Grant: Electronics For Imaging is basically a technology company that is privately held. It's owned by Sears Capital which is just a fantastic private equity company to work with who is all about creating value. EFI has been a leader in the print industry in really helping to transform it and bring it forward for digital printing.
Essentially, you can think of it as when you go and receive something in the mail or through a delivery, a package box that might have all different types of colors, it may even be personalized with your name on it, we're the company that makes the printers that can produce those vibrant images. Really help to bring out things that can uplift brands and help to drive better ROI for the customers that need those boxes to help sell their products. That's one of the key things we do.
We also make these printers that-- These big slides that you would see at stadiums, things of that nature, we're the ones that provide those printers. Even in the textile industry, just the color that comes through on your textiles and your fabrics, we do that. Building materials with all the colorful floors and tiles now. They're all printed on equipment that we manufacture.
Then we certainly provide- we had a software company that we've recently sold that helped to support the improved deficiencies with the printing process and managing the print operations. We also have a company in our headquarters in Fremont California that basically does, it's called Fiery, that does a lot of the color management for some of the big OEM copier companies that are out there that you use in your office and other print shops around the world.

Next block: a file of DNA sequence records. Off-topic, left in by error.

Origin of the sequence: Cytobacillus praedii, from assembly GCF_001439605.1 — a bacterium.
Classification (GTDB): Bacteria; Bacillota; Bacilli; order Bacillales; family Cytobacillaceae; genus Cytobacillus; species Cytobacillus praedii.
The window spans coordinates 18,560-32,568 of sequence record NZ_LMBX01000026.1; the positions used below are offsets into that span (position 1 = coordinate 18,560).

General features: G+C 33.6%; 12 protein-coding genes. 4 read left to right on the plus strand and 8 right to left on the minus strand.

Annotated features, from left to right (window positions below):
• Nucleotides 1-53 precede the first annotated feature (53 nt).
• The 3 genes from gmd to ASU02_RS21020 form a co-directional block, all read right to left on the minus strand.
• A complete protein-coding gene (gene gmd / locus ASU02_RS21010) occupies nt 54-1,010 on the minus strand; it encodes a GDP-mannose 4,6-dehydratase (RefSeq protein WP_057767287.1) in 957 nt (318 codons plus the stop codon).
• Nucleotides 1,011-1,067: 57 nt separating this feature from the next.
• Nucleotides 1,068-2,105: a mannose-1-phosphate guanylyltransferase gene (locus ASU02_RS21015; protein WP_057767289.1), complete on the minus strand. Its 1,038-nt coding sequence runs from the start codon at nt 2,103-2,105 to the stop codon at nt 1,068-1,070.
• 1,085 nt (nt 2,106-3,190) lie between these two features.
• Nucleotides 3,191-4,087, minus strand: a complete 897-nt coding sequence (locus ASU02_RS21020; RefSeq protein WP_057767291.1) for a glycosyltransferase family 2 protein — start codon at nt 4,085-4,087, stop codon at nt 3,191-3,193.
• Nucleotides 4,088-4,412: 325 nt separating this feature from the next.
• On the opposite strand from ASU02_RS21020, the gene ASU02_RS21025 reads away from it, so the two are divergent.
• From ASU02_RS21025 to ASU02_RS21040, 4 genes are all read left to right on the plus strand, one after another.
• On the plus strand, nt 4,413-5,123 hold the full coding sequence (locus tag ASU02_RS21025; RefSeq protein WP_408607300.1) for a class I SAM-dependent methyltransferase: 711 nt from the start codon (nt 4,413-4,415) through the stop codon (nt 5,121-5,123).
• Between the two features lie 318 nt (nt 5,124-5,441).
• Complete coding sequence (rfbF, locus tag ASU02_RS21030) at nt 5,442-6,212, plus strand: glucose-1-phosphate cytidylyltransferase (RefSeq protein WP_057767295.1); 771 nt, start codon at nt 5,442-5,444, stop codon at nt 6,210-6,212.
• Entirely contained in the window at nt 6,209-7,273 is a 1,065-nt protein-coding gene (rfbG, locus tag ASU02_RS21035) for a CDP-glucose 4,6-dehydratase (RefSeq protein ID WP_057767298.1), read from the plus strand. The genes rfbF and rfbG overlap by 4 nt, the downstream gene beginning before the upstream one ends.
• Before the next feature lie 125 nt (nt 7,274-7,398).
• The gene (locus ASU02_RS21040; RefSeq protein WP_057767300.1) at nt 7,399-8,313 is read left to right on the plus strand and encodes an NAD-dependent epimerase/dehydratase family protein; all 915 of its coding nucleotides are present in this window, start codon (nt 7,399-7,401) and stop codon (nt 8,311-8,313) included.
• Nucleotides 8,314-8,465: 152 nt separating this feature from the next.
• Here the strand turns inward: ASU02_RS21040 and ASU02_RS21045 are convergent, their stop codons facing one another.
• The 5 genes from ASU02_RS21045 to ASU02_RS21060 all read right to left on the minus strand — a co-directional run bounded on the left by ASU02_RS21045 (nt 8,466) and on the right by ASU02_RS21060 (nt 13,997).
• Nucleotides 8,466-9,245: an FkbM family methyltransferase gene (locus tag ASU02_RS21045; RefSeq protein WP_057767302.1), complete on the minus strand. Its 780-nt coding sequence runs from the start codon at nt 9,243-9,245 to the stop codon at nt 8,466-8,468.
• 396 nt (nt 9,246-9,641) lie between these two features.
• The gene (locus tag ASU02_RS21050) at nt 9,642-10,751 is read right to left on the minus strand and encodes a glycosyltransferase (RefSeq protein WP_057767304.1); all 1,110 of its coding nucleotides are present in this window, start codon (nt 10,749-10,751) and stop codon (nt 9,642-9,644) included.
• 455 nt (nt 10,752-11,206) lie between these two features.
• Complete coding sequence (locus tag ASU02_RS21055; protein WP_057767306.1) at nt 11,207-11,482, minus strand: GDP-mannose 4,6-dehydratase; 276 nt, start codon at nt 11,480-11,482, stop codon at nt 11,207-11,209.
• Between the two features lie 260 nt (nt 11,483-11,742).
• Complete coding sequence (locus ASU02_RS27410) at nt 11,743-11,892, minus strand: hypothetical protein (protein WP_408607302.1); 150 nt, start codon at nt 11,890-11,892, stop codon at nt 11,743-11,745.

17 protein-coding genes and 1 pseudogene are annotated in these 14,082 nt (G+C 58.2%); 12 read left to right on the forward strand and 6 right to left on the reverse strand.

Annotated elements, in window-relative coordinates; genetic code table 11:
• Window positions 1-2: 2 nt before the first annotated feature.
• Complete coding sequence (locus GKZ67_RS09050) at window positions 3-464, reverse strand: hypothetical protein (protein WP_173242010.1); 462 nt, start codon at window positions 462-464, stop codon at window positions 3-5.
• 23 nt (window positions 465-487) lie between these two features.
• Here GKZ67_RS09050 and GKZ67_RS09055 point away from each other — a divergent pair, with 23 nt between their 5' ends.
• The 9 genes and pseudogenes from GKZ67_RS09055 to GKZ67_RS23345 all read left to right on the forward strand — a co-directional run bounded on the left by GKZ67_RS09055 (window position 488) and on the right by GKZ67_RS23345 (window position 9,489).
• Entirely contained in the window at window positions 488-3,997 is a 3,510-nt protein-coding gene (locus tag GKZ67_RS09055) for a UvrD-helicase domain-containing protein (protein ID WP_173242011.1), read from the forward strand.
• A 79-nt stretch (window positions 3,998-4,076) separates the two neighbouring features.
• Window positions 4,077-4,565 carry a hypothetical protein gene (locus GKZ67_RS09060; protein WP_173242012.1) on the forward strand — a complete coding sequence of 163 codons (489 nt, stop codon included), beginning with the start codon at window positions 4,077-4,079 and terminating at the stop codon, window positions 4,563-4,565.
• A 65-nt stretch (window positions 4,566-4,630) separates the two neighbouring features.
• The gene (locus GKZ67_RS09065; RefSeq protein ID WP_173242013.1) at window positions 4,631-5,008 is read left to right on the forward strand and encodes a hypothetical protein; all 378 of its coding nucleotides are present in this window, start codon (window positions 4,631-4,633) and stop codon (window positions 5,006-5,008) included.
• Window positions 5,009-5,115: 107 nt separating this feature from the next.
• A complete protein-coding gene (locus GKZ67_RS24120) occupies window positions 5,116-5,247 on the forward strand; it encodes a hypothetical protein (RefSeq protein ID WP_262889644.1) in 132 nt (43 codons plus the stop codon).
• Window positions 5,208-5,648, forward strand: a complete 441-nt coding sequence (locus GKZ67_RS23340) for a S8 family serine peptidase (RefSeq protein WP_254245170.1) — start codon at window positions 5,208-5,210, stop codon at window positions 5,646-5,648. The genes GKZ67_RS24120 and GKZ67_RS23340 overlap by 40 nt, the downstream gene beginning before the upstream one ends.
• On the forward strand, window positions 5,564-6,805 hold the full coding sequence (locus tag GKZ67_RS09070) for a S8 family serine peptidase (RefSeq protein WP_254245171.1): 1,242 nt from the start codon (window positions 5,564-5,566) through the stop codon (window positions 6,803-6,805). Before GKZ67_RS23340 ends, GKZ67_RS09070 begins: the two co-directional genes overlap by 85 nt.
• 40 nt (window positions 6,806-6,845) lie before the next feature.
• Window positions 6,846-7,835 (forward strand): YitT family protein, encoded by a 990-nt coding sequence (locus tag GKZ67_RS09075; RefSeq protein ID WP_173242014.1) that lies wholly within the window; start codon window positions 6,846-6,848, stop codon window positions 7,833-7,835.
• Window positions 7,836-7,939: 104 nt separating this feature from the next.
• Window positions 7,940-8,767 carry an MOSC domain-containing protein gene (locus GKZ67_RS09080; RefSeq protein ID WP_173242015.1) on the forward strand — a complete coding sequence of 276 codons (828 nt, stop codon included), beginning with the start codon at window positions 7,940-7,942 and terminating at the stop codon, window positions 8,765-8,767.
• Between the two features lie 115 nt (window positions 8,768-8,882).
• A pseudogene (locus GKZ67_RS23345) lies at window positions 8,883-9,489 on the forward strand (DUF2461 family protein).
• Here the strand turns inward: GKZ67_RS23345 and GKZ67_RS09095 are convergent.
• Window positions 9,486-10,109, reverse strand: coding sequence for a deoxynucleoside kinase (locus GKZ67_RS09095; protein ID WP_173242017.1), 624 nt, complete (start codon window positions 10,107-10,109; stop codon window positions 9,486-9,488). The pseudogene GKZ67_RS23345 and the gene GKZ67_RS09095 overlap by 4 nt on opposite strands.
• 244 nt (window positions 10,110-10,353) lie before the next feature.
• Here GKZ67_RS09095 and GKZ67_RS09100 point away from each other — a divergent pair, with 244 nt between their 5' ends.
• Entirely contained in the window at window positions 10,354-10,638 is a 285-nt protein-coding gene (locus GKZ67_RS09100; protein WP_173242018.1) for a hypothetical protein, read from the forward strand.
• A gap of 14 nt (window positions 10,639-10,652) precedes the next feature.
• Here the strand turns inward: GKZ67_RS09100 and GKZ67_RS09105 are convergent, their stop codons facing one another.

Megan: Sounds like you guys are doing some pretty cool stuff.
Grant: It's been fun. I love technology and it goes back to being an engineer. That's really one of the big reasons why I joined is because they're very much a technology leader and driven by technology.
Megan: How long ago did you join EFI?
Grant: It's been probably about two and a half years now.
Megan: Right at the start of the pandemic?
Grant: Yes. It was very interesting. Exactly.
Megan: What are your proudest achievements since joining?
Grant: It's been a whirlwind since I joined EFI because of two things. When you typically get bought by a private equity company, they have a business plan that they want to implement and it typically drives a lot of transformation, but the nice thing is its transformation for EFI was a transformation on things that really needed to be done to help drive the business forward to be more competitive, but also to really drive the innovation development cycle much stronger as well too.
I spent the first several months working on that and really had a good foundation with the whole transformation plans that we were doing. Then COVID hit and suddenly just like that overnight your revenue drops 30% and you're trying to figure out what do we do. It was so great to see the team at EFI come together during that situation. We really what I would say is weathered the storm. You heard that term many times in the press but really get through the issues so that we basically didn't miss a beat when it came to profitability in spite of lower revenues really continued to drive profit growth.